Further illuminating the fuzzy lines of division when it comes to the issue of media ownership is John Rook, former DJ, program director and station owner, and current consultant and commentator on radio and media issues. Discussing the proposal of FCC Chairman Kevin Martin to undo cross-ownership restrictions in the top 20 markets, he said, "Chairman Martin’s desire to expand deregulation assumes newspapers are doomed and that only a print/broadcast combination can save them. In fact, a serious review of content could do wonders for both newspapers and broadcast. Under the total control of bean counters, deregulation of the media thus far has reduced the coverage of news and given the public fewer choices. More competition, not further deregulation is needed." The remarks were made on his blog at JohnRook.com. Rook even labeled Democrats Michael Copps and Jonathan Adelstein "the two sane commissioners." Noting that thousands of citizens have called for no further dereg, Rook suggested to Martin that "The public has spoken, as Judge Judy would say, ‘Put on your listening ears, Kevin.’"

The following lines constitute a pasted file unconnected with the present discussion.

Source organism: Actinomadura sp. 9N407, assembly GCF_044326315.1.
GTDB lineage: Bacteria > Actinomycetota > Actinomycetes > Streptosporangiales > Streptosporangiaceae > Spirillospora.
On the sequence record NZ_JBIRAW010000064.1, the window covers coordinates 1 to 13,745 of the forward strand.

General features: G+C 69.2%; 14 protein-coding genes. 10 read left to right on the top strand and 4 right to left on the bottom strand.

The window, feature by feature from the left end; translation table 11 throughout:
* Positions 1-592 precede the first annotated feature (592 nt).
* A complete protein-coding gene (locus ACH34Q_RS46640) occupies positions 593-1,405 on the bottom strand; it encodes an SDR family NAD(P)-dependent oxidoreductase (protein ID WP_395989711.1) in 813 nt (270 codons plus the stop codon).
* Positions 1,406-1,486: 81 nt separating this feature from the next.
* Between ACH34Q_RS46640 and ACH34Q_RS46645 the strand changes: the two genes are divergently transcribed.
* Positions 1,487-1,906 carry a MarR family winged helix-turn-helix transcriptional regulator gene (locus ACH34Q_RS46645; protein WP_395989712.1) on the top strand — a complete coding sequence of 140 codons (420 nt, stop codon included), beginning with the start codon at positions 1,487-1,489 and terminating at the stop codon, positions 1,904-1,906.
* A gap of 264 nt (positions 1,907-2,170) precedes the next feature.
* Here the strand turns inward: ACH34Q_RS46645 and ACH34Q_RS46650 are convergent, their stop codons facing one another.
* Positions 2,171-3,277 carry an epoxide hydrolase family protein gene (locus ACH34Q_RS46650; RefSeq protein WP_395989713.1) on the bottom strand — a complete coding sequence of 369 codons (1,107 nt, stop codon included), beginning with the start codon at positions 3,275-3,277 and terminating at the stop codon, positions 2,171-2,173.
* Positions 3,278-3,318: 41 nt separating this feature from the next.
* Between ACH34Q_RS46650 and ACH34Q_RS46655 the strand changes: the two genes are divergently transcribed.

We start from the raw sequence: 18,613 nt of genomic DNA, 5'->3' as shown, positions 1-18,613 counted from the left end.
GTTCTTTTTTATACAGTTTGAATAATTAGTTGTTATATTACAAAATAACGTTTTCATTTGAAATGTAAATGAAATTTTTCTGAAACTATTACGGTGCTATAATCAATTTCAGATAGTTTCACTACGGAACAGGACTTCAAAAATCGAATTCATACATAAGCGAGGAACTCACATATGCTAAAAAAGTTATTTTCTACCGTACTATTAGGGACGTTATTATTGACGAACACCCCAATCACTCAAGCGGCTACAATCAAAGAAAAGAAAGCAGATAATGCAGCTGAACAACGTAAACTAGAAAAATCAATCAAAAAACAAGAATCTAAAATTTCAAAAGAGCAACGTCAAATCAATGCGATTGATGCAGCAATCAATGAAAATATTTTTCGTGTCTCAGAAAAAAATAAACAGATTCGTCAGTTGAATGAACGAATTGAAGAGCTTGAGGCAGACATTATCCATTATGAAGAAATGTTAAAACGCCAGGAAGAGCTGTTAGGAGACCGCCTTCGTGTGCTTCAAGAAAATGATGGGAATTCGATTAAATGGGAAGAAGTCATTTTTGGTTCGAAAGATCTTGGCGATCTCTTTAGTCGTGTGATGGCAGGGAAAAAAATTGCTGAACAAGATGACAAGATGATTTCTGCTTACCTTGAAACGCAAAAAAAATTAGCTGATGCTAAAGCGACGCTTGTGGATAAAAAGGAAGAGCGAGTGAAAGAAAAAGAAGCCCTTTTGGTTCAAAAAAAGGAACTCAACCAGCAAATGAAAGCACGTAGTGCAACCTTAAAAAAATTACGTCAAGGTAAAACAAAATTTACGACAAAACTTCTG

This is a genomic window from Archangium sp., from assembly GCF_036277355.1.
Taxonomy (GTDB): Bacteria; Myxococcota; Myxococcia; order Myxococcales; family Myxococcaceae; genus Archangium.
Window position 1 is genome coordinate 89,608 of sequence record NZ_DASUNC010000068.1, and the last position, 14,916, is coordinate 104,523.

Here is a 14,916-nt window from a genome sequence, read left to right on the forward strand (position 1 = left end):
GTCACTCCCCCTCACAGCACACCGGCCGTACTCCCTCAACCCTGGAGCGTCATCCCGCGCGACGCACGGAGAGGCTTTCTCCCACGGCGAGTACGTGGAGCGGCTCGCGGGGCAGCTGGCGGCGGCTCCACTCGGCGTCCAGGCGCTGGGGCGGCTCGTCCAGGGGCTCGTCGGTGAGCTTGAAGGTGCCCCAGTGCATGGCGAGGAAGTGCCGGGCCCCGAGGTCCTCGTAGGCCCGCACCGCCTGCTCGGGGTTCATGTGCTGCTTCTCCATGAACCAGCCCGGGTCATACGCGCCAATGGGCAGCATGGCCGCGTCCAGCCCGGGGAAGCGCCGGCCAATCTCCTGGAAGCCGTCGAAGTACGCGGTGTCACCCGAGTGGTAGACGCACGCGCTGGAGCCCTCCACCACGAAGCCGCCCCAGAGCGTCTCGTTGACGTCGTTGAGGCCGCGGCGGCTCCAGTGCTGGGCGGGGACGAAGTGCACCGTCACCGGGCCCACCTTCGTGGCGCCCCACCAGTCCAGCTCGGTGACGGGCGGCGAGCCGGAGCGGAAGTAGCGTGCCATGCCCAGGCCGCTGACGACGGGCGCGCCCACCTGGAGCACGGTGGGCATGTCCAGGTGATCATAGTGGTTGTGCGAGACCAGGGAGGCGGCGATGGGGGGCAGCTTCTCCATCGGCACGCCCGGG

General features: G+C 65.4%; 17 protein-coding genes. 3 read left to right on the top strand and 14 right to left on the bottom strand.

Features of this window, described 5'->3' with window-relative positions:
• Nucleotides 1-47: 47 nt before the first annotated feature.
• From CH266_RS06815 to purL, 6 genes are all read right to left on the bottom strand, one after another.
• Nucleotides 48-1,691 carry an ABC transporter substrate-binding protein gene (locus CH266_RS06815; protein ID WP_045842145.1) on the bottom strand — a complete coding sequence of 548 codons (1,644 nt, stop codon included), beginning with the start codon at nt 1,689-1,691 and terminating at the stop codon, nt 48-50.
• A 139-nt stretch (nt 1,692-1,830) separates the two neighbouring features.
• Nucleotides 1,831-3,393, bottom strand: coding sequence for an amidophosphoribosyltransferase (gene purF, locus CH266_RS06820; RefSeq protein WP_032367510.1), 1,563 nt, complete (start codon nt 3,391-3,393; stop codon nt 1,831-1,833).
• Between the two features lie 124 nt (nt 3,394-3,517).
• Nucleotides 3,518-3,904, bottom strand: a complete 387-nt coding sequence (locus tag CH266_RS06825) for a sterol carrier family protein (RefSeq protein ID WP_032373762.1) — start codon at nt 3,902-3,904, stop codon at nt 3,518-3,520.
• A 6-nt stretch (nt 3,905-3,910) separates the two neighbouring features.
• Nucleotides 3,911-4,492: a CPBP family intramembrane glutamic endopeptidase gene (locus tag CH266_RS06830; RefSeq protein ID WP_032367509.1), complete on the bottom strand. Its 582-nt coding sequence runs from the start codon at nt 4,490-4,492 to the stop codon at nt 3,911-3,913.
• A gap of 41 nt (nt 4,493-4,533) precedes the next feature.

RBR/TVBR observation: On Capitol Hill, Democrats are generally against further dereg — the opposition is more even more wall-to-wall now than before, since the fairly recent departure of John Breaux (D-LA). Many Republicans have crossed over the aisle to join them. The NAB has come out in favor of loosening cross-ownership restrictions, easing rules for TV combos and perhaps lifting radio caps in the largest markets, but it hasn’t been giving these issues a huge push. Free marketeer and Commissioner Robert McDowell just went public wondering why broadcasters aren’t asking for more freedom, all while some, like broadcasters Rook and Jim Goodmon, and newspaper owners like Frank Blethen, have come out in opposition to further deregulation, showing that even within the industry there is a divide.
The bottom line, it seems to us, is that according to the Third Circuit remand, Martin could have tried to go for the entire 6/2/03 deregulatory package. All he needs is better underpinnings to justify the rules. Rather than do that, Martin is attempting a partial implementation of a one portion of 6/2/03, and in view of the fact that the Third Circuit practically gave its own blessings to such combinations, you’d think the necessary underpinnings wouldn’t be too hard to come by.
However, watchdog Free Press has found a chink in the FCC’s own study, that such combos take the wind out of would-be in-market news competitors, and resistance to even Martin’s modest proposal appears to be stiffening.
All of which should make for an interesting close to 2007.